Common hair replacement procedures: grafting
Grafting is an outpatient procedure performed in the dermatologic surgeon’s office. Micro-grafts contain only one to two hairs per graft, while slit grafts contain between four and 10, and punch grafts hold 10 to 15 hairs. A local anesthetic is injected into the scalp and sedation is available, if needed, for relaxation and comfort.
How is hair grafting done?
The dermatologic surgeon first removes a disc-shaped portion of the hair-bearing scalp from the back of the head. Then, the surgeon cuts the removed scalp into small segments with varying amounts of hair in each graft to achieve a very subtle thickening and "natural" look with this technique.
With each session, 100 to 1,000 hair-bearing segments are transplanted. "Donor" sites are closed with stitches, which usually are then concealed by the surrounding hair. After the grafting session is complete, the scalp is cleaned and covered with gauze and, if necessary, a bandage. Stitches will be removed approximately 10 days later.
Three to four sessions may be needed to achieve satisfactory "fullness." After each session, a healing process of two to four months is usually recommended prior to the next procedure.
What are the side effects of hair grafting?
Most side effects that come with a hair transplant usually go away within one to three weeks. Among the most common side effects are:
- Bruising around the eyes
- Crust may form on the "donor" and "recipient" sites of the scalp
- A lack of feeling or decreased sensation around the "donor" and "recipient" sites of the scalp
- Itching in the "donor" site
Common hair replacement procedures: scalp reduction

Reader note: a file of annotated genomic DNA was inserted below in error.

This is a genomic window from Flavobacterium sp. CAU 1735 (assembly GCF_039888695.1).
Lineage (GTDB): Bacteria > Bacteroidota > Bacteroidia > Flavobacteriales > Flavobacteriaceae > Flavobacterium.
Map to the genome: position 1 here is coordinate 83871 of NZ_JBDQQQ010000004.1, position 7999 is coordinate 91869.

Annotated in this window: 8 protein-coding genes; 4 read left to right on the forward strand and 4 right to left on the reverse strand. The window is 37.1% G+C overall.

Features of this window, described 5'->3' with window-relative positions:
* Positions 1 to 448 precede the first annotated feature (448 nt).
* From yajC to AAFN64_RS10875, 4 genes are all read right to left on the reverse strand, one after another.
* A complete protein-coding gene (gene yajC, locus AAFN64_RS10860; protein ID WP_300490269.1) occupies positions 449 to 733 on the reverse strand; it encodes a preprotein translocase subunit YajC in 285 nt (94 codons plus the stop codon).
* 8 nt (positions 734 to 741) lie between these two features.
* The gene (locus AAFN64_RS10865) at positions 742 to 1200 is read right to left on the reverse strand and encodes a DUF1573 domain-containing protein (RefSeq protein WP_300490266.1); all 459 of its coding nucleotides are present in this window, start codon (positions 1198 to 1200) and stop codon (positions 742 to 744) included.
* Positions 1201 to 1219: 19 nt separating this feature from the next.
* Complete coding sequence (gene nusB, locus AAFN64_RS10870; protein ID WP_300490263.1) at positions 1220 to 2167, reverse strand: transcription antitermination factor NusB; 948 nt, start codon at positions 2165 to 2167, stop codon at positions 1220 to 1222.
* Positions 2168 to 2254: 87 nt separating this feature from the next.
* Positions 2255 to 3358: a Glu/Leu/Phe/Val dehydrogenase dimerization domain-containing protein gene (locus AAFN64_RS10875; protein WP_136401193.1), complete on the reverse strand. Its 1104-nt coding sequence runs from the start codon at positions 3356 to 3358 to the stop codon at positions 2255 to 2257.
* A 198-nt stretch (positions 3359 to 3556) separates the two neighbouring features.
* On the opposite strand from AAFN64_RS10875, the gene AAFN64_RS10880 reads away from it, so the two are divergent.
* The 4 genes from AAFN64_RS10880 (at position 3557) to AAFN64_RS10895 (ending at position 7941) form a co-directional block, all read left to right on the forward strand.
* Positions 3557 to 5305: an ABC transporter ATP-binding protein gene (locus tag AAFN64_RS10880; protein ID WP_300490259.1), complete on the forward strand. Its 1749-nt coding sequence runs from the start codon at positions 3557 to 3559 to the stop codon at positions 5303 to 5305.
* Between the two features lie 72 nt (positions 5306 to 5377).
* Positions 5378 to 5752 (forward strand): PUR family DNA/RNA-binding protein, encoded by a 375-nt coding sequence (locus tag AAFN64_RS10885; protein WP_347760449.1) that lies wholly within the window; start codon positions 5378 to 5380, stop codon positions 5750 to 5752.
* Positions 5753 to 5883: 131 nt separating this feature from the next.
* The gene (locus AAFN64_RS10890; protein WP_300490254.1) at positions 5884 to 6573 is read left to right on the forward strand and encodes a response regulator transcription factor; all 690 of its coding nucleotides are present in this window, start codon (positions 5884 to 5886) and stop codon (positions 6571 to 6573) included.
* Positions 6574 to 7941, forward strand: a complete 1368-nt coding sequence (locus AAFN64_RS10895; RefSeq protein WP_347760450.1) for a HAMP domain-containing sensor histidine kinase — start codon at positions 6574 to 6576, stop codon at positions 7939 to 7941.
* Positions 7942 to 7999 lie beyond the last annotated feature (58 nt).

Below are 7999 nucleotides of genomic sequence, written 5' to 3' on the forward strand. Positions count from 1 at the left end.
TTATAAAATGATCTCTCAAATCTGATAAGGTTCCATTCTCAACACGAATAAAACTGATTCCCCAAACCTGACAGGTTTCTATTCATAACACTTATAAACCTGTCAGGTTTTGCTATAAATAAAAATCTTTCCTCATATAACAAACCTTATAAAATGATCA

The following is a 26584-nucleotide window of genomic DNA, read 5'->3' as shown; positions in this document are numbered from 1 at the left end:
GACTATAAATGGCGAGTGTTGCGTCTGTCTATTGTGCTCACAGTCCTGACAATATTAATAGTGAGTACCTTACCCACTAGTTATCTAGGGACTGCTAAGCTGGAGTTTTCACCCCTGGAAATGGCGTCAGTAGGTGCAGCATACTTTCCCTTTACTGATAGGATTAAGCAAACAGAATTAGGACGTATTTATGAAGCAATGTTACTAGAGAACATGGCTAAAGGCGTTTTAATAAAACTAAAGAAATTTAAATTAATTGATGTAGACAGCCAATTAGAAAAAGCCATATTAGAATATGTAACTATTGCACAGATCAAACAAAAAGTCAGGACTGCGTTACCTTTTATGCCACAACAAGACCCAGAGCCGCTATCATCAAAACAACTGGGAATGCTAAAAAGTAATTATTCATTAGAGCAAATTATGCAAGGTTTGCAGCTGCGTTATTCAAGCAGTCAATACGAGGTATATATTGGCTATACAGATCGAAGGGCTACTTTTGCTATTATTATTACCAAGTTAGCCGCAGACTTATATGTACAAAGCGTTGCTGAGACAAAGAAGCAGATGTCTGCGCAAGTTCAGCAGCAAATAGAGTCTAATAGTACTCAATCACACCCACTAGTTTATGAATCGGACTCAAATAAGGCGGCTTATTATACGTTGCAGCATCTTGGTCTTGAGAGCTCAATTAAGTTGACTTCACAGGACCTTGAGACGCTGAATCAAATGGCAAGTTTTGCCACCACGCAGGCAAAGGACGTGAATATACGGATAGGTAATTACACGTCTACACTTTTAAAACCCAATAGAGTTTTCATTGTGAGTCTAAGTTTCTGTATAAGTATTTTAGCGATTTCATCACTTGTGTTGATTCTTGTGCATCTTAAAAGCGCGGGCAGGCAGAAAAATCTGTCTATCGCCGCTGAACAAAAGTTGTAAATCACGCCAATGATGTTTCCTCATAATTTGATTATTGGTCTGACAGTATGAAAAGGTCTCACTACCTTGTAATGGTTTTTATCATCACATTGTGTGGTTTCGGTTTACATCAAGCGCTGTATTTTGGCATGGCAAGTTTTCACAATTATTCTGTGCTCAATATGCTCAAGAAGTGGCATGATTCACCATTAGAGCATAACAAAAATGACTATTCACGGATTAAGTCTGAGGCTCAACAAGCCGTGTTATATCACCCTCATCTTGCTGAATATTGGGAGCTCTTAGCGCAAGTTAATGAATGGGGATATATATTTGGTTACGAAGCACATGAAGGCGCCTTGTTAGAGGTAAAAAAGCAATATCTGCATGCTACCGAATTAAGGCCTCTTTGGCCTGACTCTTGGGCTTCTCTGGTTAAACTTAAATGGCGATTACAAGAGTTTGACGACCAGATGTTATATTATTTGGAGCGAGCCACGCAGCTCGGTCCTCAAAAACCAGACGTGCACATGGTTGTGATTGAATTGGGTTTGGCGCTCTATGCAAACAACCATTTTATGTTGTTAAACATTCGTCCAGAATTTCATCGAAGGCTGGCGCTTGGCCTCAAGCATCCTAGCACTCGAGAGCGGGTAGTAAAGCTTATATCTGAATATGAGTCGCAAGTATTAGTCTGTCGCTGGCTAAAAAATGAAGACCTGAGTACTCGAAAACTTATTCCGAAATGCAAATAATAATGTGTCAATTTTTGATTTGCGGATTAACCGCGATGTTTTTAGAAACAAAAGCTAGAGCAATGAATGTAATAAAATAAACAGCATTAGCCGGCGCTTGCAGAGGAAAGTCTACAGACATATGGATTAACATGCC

A scalp reduction is the removal of non-hair-bearing skin from the scalp so that the remaining hair-bearing skin can be stretched to fill in the bald area of the head. Scalp reduction can reduce as much as half of the bald area. It is a procedure performed to cover bald areas on the top and back of the head and is not found to be beneficial for the frontal hairline.
How is scalp reduction done?
The scalp is injected with local anesthetic and a bald segment of scalp is removed. The surrounding skin is then loosened and gently stretched so that the sections of hair-bearing scalp are brought together and closed with stitches. This procedure may also be performed during punch grafting sessions.
What are the side effects of scalp reduction?
- Scalp tightness (temporary)
- Swelling (temporary)
- Scarring at the suture lines
- American Academy of Dermatology. Hair Loss Accessed 5/11/2016.
- American Society of Plastic Surgeons. Hair Replacement Accessed 5/11/2016.
© Copyright 1995-2016 The Cleveland Clinic Foundation. All rights reserved.
This information is provided by the Cleveland Clinic and is not intended to replace the medical advice of your doctor or health care provider. Please consult your health care provider for advice about a specific medical condition. This document was last reviewed on: 5/10/2016...#8307